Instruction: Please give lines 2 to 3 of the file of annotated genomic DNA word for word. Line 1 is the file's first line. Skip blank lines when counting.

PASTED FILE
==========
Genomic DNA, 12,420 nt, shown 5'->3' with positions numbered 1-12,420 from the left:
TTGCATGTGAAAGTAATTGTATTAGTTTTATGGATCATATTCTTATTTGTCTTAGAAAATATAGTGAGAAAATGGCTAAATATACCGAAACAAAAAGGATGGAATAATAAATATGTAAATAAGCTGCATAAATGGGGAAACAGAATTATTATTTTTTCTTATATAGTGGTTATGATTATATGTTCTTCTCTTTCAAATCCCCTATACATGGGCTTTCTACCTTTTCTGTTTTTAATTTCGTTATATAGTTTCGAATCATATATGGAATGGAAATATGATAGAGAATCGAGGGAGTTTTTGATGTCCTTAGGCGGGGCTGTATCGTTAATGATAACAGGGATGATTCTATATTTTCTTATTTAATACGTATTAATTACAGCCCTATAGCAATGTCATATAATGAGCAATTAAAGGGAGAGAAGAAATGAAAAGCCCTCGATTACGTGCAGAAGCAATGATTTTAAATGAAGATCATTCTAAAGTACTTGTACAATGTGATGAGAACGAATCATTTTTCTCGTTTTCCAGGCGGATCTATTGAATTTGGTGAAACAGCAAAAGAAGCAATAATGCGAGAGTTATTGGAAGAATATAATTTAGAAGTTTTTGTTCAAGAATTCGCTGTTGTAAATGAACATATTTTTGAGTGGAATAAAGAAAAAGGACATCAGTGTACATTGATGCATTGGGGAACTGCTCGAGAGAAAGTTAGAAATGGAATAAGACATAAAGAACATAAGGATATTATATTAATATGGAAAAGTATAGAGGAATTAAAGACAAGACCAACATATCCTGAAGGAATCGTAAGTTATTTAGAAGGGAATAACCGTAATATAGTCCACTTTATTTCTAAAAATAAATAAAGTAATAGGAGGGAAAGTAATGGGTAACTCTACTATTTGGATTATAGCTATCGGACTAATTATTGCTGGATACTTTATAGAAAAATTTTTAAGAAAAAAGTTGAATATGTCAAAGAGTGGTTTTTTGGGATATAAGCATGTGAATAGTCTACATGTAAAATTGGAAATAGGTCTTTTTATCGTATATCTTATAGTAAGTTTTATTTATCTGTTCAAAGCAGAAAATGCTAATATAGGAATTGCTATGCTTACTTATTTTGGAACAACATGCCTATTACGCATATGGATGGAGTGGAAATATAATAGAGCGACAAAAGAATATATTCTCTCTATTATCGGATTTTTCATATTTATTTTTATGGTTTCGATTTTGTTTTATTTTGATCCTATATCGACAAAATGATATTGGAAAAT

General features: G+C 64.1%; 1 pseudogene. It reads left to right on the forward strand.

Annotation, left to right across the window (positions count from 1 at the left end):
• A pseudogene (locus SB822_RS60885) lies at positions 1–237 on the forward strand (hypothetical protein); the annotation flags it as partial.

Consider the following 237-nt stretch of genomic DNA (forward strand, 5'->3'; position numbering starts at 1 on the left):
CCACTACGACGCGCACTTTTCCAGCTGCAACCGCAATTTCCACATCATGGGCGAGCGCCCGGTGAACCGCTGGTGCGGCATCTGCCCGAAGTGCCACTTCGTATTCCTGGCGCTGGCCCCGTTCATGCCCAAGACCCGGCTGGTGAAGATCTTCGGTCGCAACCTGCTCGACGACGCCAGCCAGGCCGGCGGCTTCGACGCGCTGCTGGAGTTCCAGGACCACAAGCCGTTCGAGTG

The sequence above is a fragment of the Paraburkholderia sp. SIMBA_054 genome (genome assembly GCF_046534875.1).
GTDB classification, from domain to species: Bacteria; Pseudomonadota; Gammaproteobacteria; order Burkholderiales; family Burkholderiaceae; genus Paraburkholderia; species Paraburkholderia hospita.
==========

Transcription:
TTGCATGTGAAAGTAATTGTATTAGTTTTATGGATCATATTCTTATTTGTCTTAGAAAATATAGTGAGAAAATGGCTAAATATACCGAAACAAAAAGGATGGAATAATAAATATGTAAATAAGCTGCATAAATGGGGAAACAGAATTATTATTTTTTCTTATATAGTGGTTATGATTATATGTTCTTCTCTTTCAAATCCCCTATACATGGGCTTTCTACCTTTTCTGTTTTTAATTTCGTTATATAGTTTCGAATCATATATGGAATGGAAATATGATAGAGAATCGAGGGAGTTTTTGATGTCCTTAGGCGGGGCTGTATCGTTAATGATAACAGGGATGATTCTATATTTTCTTATTTAATACGTATTAATTACAGCCCTATAGCAATGTCATATAATGAGCAATTAAAGGGAGAGAAGAAATGAAAAGCCCTCGATTACGTGCAGAAGCAATGATTTTAAATGAAGATCATTCTAAAGTACTTGTACAATGTGATGAGAACGAATCATTTTTCTCGTTTTCCAGGCGGATCTATTGAATTTGGTGAAACAGCAAAAGAAGCAATAATGCGAGAGTTATTGGAAGAATATAATTTAGAAGTTTTTGTTCAAGAATTCGCTGTTGTAAATGAACATATTTTTGAGTGGAATAAAGAAAAAGGACATCAGTGTACATTGATGCATTGGGGAACTGCTCGAGAGAAAGTTAGAAATGGAATAAGACATAAAGAACATAAGGATATTATATTAATATGGAAAAGTATAGAGGAATTAAAGACAAGACCAACATATCCTGAAGGAATCGTAAGTTATTTAGAAGGGAATAACCGTAATATAGTCCACTTTATTTCTAAAAATAAATAAAGTAATAGGAGGGAAAGTAATGGGTAACTCTACTATTTGGATTATAGCTATCGGACTAATTATTGCTGGATACTTTATAGAAAAATTTTTAAGAAAAAAGTTGAATATGTCAAAGAGTGGTTTTTTGGGATATAAGCATGTGAATAGTCTACATGTAAAATTGGAAATAGGTCTTTTTATCGTATATCTTATAGTAAGTTTTATTTATCTGTTCAAAGCAGAAAATGCTAATATAGGAATTGCTATGCTTACTTATTTTGGAACAACATGCCTATTACGCATATGGATGGAGTGGAAATATAATAGAGCGACAAAAGAATATATTCTCTCTATTATCGGATTTTTCATATTTATTTTTATGGTTTCGATTTTGTTTTATTTTGATCCTATATCGACAAAATGATATTGGAAAAT

General features: G+C 64.1%; 1 pseudogene. It reads left to right on the forward strand.